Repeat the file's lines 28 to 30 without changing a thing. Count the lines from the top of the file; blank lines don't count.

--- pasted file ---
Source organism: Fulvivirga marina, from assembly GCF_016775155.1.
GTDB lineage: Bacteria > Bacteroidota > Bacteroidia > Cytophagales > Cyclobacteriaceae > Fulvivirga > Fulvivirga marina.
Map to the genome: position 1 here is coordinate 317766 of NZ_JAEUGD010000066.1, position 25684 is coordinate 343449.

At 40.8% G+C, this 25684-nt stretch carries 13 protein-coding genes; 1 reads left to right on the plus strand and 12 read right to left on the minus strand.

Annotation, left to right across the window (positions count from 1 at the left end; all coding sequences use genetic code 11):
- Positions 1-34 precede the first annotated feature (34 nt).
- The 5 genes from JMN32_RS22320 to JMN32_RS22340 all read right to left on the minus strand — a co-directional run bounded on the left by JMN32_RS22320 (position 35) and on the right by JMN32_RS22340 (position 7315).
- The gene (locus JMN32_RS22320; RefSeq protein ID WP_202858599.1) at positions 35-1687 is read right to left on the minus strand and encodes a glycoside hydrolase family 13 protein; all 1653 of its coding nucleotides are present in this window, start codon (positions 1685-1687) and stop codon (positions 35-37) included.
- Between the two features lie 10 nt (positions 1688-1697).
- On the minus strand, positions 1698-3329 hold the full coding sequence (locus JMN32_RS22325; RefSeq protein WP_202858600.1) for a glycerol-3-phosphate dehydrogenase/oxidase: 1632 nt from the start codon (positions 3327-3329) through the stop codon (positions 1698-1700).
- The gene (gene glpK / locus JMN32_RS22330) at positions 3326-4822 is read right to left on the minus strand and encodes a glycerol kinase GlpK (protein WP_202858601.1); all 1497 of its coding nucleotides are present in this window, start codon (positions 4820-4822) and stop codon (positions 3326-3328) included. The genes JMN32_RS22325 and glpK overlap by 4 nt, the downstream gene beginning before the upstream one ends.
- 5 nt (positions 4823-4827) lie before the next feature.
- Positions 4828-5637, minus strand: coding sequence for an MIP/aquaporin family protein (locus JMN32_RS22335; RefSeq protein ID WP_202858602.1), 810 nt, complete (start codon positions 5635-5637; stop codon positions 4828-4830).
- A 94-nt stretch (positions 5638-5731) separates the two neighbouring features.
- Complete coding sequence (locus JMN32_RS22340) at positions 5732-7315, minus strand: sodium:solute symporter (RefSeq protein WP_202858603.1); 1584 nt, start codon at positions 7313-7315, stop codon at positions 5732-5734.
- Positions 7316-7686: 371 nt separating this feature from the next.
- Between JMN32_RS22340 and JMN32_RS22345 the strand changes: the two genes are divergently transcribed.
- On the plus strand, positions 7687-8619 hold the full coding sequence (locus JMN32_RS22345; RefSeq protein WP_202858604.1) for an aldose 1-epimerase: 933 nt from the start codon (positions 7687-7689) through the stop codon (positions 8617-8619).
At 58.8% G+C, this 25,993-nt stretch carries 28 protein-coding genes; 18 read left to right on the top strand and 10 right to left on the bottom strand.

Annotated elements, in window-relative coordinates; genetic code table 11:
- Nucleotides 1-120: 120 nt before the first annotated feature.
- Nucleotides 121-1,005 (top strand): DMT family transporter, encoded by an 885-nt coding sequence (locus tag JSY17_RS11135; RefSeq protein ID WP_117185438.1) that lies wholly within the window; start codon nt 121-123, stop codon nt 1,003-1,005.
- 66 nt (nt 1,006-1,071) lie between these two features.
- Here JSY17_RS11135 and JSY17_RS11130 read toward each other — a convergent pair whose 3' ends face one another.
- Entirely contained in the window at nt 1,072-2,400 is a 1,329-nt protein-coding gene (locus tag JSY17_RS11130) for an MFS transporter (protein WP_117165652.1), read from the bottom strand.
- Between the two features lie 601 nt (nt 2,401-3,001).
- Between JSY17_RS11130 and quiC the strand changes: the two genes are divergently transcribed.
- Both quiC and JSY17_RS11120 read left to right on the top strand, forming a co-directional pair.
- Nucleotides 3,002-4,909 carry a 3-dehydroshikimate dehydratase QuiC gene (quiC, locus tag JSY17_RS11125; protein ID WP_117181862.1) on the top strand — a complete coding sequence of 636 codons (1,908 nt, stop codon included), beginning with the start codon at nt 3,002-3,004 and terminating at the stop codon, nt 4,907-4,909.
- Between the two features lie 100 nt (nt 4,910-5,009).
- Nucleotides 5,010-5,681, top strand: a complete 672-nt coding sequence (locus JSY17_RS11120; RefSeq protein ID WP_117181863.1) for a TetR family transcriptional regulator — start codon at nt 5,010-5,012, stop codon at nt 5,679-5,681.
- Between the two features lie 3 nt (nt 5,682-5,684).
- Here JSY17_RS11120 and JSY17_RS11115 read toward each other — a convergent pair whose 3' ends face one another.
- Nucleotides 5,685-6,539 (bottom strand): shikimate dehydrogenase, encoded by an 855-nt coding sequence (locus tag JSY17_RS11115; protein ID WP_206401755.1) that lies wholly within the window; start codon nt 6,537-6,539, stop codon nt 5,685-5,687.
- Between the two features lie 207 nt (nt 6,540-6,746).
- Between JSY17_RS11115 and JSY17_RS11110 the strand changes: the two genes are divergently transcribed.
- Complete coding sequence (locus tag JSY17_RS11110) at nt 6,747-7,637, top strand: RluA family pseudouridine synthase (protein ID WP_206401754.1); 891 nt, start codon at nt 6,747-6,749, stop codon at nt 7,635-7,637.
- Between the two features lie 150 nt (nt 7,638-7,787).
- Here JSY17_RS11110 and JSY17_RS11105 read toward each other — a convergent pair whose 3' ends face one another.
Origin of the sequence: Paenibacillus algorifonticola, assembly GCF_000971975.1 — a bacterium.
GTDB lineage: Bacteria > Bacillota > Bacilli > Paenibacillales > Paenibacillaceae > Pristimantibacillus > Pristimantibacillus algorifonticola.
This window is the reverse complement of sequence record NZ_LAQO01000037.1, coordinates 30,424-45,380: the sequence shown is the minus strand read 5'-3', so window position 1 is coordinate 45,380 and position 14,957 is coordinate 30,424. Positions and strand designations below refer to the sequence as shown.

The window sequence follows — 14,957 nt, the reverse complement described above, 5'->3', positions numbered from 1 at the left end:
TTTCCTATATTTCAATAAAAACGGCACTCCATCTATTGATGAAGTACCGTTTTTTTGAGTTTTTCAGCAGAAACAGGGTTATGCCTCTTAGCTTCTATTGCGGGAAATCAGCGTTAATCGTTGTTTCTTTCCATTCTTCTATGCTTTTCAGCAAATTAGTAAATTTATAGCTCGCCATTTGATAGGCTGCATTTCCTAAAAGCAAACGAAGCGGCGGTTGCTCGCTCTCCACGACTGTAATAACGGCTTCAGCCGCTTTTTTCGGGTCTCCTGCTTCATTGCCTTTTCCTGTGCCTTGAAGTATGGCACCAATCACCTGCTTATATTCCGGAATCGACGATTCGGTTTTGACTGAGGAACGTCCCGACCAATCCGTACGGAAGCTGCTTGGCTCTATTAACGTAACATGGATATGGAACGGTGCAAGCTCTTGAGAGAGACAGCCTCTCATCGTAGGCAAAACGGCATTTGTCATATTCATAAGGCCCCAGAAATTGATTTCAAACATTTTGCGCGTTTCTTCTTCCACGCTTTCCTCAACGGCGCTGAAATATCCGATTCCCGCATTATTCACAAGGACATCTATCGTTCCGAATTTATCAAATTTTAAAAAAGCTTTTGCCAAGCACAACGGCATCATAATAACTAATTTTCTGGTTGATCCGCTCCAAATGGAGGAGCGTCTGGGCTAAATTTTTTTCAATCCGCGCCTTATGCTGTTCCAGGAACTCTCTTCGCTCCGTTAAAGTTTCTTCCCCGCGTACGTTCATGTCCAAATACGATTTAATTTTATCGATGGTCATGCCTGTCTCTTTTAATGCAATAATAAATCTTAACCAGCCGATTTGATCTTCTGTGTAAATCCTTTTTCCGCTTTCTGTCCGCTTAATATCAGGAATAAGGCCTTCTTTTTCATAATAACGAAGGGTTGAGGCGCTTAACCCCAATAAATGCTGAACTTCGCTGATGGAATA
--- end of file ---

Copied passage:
- Both quiC and JSY17_RS11120 read left to right on the top strand, forming a co-directional pair.
- Nucleotides 3,002-4,909 carry a 3-dehydroshikimate dehydratase QuiC gene (quiC, locus tag JSY17_RS11125; protein ID WP_117181862.1) on the top strand — a complete coding sequence of 636 codons (1,908 nt, stop codon included), beginning with the start codon at nt 3,002-3,004 and terminating at the stop codon, nt 4,907-4,909.
- Between the two features lie 100 nt (nt 4,910-5,009).